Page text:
The Zika ThreatASM Acts to Counter Zika Virus Outbreak.
Winner of the 2014 ASM Graduate Microbiology Teaching Award is Shelley Payne, Ph.D., University of Texas, Austin, for the profound impact she has had on her students. Former postdoctoral student, Erin Murphy, Ohio University Heritage College of Osteopathic Medicine, describes Payne as “an inspiring mentor to all her postdoctoral fellows. We have learned countless lessons from her, not only from formal scientific training, but also from watching as she excels in numerous areas of science and education.”
Payne completed her Ph.D. at Southwestern Medical Center in Dallas under the direction of R.A. Finkelstein. Following her postdoc as a Damon Runyon Fellow in Bruce Ames’ laboratory at the University of California, Berkeley, she joined the faculty of the University of Texas, Austin, where she is Professor of Molecular Biosciences and University Distinguished Teaching Professor.
Payne studies the pathogenesis of Shigella and Vibrio cholera, with a focus on iron metabolism and expression of virulence genes. She has trained a number of undergraduates, graduate students, and postdoctoral fellows in microbiology research and is particularly proud that many of her graduate students, most of whom are women and underrepresented minorities, have gone on to successful careers in science.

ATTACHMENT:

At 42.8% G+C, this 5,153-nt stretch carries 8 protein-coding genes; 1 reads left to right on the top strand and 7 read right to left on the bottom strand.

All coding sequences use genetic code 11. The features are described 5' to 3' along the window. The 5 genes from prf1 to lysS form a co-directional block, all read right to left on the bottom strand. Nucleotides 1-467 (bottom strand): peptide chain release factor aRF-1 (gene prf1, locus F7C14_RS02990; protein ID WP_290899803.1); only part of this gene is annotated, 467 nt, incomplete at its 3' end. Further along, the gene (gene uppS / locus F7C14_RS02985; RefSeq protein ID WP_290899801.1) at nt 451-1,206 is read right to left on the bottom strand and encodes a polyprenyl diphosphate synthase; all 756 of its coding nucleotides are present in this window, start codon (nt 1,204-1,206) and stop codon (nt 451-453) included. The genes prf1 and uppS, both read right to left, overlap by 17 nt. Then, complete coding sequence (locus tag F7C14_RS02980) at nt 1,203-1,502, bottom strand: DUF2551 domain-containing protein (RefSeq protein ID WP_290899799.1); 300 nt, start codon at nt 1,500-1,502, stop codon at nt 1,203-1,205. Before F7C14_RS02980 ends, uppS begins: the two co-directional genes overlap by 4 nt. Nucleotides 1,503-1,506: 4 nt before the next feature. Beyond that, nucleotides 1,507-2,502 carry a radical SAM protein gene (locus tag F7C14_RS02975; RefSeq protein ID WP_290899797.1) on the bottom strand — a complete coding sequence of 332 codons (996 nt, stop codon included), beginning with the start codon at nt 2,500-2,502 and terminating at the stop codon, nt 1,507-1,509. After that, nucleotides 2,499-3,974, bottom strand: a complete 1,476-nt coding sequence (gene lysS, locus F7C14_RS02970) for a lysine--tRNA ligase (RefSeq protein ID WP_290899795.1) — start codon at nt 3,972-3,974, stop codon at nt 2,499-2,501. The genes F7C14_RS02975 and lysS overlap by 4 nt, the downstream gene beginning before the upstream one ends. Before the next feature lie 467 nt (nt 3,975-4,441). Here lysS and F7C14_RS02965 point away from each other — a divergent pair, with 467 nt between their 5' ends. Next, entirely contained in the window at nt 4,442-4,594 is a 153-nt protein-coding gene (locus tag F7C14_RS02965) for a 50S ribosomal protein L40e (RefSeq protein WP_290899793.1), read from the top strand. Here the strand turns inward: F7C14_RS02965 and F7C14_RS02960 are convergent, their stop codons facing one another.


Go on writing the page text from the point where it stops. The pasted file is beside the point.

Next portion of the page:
As an active volunteer, Payne has contributed to many ASM initiatives, including organizing and participating in the ASM Kadner Institute since its inception in 2000. Payne, a Fellow of the American Academy of Microbiology and an Editor of Infection and Immunity, has also served on the NIH NIAID Council.